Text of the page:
Terrapin Flyer feat. Melvin Seals & Mark Karan 2.10.16


Nectar Lounge
Seattle, WA

Words By Coleman Schwartz
Photos By Scott Shrader (J. Scott Shrader Photography)


The music of the Grateful Dead has long been known to heal the human mind, body and spirit. For this reason, Deadheads love any excuse to gather and rejoice in the wonderful memories that the music evokes. Although the Dead may no longer tour in full, many groups are doing their part to carry on this great legacy. Terrapin Flyer stands out as unique among the plethora of existing Dead-tribute projects, due to the involvement of Melvin Seals and Mark Karan. Seals was the longtime organist for Jerry Garcia Band, while Karan worked extensively with Bob Weir in Ratdog. Each musician is a great in their own right, but their intimate familiarity with the original artist’s intentions sets these two apart, in this context.

At Seattle’s wonderful Nectar Lounge, Terrapin Flyer performed a full two-set show for an eager crowd of Deadheads on a Wednesday evening. The Merry Pranksters were in tow, bringing along their tripped-out bus and transforming Nectar’s balcony into a beautiful “hippie trap,” featuring dreamcatchers, day-glo, face painting, bean bags and plenty of blotter art for sale.

From the second they took the stage, it was clear that the band had the full attention and respect of their audience. A first-set “Loser” tugged at the crowd’s heartstrings. This song’s Robert Hunter-penned lyrics poetically describe a character so nefarious he doesn’t even get a real name. “Stop That Train” featured plenty of bluesy shredding from Karan, and the set closed with an excellent “Feel Like a Stranger.”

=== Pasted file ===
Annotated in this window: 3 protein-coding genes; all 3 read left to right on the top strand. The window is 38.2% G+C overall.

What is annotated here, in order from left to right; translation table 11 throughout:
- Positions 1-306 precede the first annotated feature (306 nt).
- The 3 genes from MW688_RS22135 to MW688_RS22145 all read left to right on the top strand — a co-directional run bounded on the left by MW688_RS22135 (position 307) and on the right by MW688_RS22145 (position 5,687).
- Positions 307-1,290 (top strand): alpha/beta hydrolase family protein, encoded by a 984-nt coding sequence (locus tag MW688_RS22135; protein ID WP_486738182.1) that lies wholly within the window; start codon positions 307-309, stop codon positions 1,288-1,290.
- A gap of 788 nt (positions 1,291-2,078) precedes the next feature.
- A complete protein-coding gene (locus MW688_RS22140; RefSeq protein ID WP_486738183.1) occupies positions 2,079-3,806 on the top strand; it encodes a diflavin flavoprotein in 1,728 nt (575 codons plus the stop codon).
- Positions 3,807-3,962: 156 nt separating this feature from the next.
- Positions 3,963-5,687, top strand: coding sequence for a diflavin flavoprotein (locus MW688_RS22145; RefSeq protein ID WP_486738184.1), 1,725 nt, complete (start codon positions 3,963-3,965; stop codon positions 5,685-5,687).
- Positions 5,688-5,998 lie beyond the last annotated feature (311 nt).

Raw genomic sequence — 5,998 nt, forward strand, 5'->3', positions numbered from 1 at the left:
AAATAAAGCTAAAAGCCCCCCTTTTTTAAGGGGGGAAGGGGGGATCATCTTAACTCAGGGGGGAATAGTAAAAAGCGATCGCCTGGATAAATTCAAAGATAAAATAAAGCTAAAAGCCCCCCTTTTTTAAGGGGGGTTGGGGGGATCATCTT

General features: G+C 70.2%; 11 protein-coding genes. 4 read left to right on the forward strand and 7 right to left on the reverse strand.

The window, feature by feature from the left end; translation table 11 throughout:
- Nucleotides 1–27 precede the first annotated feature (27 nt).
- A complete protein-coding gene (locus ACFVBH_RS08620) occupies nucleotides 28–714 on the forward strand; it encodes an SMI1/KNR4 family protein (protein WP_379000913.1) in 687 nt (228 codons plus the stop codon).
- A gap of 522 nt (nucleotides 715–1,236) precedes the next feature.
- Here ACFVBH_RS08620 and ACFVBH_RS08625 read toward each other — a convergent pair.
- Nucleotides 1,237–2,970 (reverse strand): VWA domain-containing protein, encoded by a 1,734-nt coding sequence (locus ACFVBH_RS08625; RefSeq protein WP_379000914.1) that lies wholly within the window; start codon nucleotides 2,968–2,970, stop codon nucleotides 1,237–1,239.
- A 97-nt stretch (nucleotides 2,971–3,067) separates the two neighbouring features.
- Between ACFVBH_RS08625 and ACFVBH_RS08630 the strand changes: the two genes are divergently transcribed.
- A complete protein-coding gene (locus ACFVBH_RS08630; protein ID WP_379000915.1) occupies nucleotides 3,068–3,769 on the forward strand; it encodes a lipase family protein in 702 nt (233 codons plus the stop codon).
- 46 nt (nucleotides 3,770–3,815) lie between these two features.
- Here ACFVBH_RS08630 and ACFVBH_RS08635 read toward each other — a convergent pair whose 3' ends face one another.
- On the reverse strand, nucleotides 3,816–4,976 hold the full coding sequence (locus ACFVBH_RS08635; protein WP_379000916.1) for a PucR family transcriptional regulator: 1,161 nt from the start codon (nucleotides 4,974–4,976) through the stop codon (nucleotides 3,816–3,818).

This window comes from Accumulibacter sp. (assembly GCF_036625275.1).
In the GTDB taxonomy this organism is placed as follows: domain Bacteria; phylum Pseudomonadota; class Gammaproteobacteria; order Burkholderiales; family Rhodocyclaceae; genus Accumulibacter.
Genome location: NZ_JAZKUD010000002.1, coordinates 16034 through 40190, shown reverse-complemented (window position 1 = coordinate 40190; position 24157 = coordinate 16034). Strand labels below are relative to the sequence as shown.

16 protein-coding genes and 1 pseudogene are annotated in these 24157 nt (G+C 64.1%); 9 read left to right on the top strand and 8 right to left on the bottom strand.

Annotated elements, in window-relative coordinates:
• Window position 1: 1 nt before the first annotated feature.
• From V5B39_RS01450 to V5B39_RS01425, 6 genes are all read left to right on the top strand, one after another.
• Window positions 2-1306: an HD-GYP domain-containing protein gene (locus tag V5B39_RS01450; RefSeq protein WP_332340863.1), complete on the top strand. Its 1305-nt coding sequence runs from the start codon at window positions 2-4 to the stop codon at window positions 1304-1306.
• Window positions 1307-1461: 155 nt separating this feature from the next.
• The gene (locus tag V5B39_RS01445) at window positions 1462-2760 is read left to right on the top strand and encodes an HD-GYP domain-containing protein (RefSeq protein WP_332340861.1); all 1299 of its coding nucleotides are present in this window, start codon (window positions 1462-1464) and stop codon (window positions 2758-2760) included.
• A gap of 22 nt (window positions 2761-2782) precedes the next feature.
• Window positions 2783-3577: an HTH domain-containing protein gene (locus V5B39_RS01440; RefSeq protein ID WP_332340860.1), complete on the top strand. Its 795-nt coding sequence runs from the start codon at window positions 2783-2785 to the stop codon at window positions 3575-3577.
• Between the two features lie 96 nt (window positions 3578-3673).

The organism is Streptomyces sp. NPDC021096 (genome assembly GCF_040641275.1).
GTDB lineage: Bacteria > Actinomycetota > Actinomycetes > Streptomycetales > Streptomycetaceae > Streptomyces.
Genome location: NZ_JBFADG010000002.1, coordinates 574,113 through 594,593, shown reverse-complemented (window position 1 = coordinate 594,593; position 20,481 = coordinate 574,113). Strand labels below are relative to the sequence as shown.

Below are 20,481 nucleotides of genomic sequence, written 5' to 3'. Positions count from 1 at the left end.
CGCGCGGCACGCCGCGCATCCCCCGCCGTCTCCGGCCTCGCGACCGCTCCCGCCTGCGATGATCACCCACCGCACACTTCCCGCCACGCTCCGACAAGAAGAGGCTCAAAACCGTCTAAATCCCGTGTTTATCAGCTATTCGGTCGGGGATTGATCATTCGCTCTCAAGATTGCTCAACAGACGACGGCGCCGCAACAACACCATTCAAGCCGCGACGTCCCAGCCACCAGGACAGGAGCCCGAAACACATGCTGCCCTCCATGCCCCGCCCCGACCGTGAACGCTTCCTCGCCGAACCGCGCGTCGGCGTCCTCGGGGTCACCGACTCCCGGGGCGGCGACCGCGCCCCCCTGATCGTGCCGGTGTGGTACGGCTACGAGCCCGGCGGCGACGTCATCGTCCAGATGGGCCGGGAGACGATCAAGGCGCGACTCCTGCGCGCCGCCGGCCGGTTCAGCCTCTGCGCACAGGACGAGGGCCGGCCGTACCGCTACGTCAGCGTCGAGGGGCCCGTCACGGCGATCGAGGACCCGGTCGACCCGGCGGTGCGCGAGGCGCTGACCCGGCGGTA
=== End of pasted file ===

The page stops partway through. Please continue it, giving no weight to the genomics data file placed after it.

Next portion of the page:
Throughout the show, Seals was extremely fun to watch. He remained seated at his bench throughout the set break, greeting an endless line of fans. Peering on, I was reminded of visiting Santa Claus as a child. He was so happy to chat with his fans, and the most common utterance I overheard was “Melvin, thank you so much for all of the music.” The man is a living legend. His organ playing is still outstanding, even at his age. He may spend a bit more time playing rhythm and accent parts now than he did in his prime, but this has only served to help him be even more tasteful with his contributions. Most importantly, he is still capable of stealing the show and ripping up a solo at any time.

The second set got more into the segue action that the Dead made so famous. It began with a scorching “Scarlet Begonias” > “Fire on the Mountain.” These two classics saw the largest crowd of Nectar patrons at any point in the evening absolutely tearing up the dancefloor. This segment of familiar tunes was helpful for me to get an idea of how Karan’s playing compared with Garcia’s. I think that he is heavily inspired by Garcia, but not as derivative in his playing as other most other players would be in his situation. He has a very distinct style and you can hear other influences in his playing, such as Duane Allman.

The spacy improv section of “The Other One” saw the Merry Pranksters encapsulate the crowd with a parachute, which reminded many of us of our elementary school gym classers. As we danced under the parachute, I saw Seals onstage laughing heartily and enjoying the good vibes. This section of the show closed out with an epic “Not Fade Away” sandwich, complete with a massive sing-along of the refrain, “You know our love will not fade away.” As the show reached its conclusion, fans exchanged hugs and goodbyes before departing the venue. I think it’s safe to say this was an evening that Jerry would have been proud of.

Set One: Jack Straw, Hey Pocky Way, Me & My Uncle, Loser, Easy Wind, Stop That Train, Feel Like a Stranger

Set Two:
Scarlet Begonias > Fire on the Mountain, Beat it on Down the Line, Don't Let Go, Drums > The Other One > Not Fade Away > Goin' Down the Road Feelin' Bad > Not Fade Away

Encore: Wang Dang Doodle

Scott's Photo Gallery

www.terrapinflyer.net

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